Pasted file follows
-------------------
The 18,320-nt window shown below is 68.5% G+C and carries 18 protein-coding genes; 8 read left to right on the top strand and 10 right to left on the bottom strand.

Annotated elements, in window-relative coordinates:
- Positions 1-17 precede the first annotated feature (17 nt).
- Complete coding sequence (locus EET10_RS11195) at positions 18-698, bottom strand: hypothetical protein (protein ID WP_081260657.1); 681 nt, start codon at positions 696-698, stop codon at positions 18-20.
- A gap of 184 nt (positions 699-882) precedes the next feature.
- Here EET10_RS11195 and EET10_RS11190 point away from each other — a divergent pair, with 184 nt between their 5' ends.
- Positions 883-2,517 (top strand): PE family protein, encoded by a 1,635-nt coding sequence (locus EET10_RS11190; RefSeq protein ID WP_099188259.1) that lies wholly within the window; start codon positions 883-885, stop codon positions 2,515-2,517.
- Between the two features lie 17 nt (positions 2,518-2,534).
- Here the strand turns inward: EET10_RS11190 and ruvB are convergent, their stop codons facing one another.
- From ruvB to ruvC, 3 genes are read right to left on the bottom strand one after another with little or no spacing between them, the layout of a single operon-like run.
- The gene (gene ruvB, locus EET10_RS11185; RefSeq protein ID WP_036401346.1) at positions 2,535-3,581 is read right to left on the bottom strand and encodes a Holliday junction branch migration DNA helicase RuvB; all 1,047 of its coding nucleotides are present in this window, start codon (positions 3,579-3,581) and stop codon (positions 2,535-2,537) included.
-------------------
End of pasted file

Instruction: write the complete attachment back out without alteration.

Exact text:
The 18,320-nt window shown below is 68.5% G+C and carries 18 protein-coding genes; 8 read left to right on the top strand and 10 right to left on the bottom strand.

Annotated elements, in window-relative coordinates:
- Positions 1-17 precede the first annotated feature (17 nt).
- Complete coding sequence (locus EET10_RS11195) at positions 18-698, bottom strand: hypothetical protein (protein ID WP_081260657.1); 681 nt, start codon at positions 696-698, stop codon at positions 18-20.
- A gap of 184 nt (positions 699-882) precedes the next feature.
- Here EET10_RS11195 and EET10_RS11190 point away from each other — a divergent pair, with 184 nt between their 5' ends.
- Positions 883-2,517 (top strand): PE family protein, encoded by a 1,635-nt coding sequence (locus EET10_RS11190; RefSeq protein ID WP_099188259.1) that lies wholly within the window; start codon positions 883-885, stop codon positions 2,515-2,517.
- Between the two features lie 17 nt (positions 2,518-2,534).
- Here the strand turns inward: EET10_RS11190 and ruvB are convergent, their stop codons facing one another.
- From ruvB to ruvC, 3 genes are read right to left on the bottom strand one after another with little or no spacing between them, the layout of a single operon-like run.
- The gene (gene ruvB, locus EET10_RS11185; RefSeq protein ID WP_036401346.1) at positions 2,535-3,581 is read right to left on the bottom strand and encodes a Holliday junction branch migration DNA helicase RuvB; all 1,047 of its coding nucleotides are present in this window, start codon (positions 3,579-3,581) and stop codon (positions 2,535-2,537) included.